… in which I describe my challenges in dealing with a socialized health care system when it comes to the art of dentistry.

Prior to traveling to myCountry(*), I had noticed a what I believed to be a cavity on one of my molars. Not desiring to through the “procedure” at my California dentist which usually takes half a day and leaves me $500+ poorer, I decided to take my chances with my old dentist in Denmark, which I hadn’t seen in 10 years.

So I had my parents schedule an appointment—no double booking—and here is how it went.

First there was some issues with my not living in the country and thus whether the social health insurance would cover it. After the clinic assistant checked with some other guy, it turned out they don’t but I could get treated anyway if I paid full price. Fair enough!

I then proceeded to NOT fill out a questionnaire about teeth whitening. I also did NOT fill out a detailed medical history (it’s just the dentist for crying out loud). In particular I did NOT need to sign 4-6 pages of legal waivers about not suing them should they accidentally poke out my eye with a pair of tweezers, like that ever happens, but I guess it could.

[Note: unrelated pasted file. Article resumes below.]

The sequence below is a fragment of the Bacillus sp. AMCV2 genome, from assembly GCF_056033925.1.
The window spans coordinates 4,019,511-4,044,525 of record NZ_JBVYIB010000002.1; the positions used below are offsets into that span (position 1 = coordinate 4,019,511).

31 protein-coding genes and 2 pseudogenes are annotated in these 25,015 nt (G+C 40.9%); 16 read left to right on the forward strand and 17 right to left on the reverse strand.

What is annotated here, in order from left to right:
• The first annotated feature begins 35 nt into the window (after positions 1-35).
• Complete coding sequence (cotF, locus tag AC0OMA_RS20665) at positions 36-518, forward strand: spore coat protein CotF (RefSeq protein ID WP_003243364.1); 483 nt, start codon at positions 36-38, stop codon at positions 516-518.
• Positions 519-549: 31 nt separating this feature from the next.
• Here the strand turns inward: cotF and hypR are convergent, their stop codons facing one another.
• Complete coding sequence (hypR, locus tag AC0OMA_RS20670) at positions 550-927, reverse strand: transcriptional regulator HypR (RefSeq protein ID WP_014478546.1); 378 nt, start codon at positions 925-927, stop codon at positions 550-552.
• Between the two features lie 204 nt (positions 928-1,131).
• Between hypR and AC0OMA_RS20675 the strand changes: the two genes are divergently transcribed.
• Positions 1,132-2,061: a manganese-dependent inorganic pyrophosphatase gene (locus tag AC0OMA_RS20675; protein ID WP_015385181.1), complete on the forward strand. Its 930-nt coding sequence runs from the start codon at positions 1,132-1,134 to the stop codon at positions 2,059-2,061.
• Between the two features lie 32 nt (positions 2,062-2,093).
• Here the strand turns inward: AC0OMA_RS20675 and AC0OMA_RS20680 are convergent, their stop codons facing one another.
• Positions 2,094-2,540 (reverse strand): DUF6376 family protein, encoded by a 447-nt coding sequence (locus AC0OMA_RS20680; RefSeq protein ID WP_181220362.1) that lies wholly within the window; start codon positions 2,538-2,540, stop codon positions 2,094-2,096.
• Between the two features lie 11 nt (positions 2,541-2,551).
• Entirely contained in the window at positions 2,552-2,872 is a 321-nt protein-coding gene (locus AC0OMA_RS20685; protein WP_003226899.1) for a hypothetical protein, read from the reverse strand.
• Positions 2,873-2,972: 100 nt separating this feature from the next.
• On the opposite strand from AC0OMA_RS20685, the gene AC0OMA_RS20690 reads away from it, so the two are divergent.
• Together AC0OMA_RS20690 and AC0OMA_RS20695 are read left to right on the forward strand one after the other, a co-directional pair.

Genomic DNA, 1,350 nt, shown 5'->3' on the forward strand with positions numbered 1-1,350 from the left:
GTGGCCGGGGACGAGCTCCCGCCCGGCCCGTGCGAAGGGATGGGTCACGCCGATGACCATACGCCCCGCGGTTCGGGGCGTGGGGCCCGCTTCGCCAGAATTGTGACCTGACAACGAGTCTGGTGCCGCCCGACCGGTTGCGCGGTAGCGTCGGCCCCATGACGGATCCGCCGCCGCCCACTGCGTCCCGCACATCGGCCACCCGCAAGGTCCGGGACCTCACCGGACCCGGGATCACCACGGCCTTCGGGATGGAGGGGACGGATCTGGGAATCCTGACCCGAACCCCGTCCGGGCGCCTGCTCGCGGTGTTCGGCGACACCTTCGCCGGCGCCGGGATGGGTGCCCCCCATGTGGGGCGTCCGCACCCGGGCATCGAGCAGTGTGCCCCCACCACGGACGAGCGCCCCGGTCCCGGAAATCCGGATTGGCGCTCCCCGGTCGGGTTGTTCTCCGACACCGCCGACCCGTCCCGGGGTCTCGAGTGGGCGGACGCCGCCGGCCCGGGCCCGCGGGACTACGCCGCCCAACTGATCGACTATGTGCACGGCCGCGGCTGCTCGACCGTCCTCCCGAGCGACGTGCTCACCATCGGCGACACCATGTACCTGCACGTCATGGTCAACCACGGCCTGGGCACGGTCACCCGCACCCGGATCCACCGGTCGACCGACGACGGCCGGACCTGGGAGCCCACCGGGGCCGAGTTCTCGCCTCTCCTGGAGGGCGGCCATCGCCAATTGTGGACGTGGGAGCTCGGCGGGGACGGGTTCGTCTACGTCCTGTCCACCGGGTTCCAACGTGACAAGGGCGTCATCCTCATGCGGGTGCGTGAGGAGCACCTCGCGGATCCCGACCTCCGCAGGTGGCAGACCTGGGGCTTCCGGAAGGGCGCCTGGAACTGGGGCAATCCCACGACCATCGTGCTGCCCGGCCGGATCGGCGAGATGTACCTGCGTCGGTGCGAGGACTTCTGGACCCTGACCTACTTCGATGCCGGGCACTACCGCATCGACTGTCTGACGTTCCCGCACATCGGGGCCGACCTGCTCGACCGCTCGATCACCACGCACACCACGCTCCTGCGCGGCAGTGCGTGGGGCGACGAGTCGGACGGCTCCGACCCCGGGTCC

I just filled out my address, took 2 minutes.

(*) Denmark for anyone not paying attention 😉

As I was not a regular “customer”, I was expecting a full x-ray, but the dentist told me that Nordic guidelines was not to do an X-ray unless the teeth were covered with plack or otherwise looked bad. I, however, have nice teeth. Also, my papers are in order.

They then took my “tooth inventory” with the dentist going over the teeth tooth-by-tooth calling out letters and numbers which the assistant took down. He noted that my fillings were very nicely done (score one for the US dental system). I also got the standard lecture about flossing and he removed some tartar from my front teeth. Finally, he noted that my supposed cavity was just a discoloration. Too much coffee.

Total time: 15 minutes.

Total cost: $45 (and this is with a cheap dollar).

The general attitude towards dental care is conservative. If the teeth look fine and there is no pain, it is presumed that there are no problems and so no x-rays are taken(*). The technology is adequate for the job in the sense that they can do anything, cavities, crowns, etc. that can be done in the US. However, the dentist does all the work (except suction and taking notes). This means that the assistant is NOT using high tech microscopes to make a movie for the dentist, etc. In other words, it is less capital intensive to run a clinic. There is less focus on technology. There was no TV in the chair.

(*) My first visit to a US dentist resulted in 6 cavities that my Danish dentist had declared dormant/non-developing for more than a decade. In the US, everything is aggressively fixed. Don’t get me started on the straight teeth fetish (also appearing on the continent now — it used to be that nobody got braces unless they had trouble chewing).

Overall, I prefer the Danish dental care system.

Originally posted 2009-10-22 22:37:26.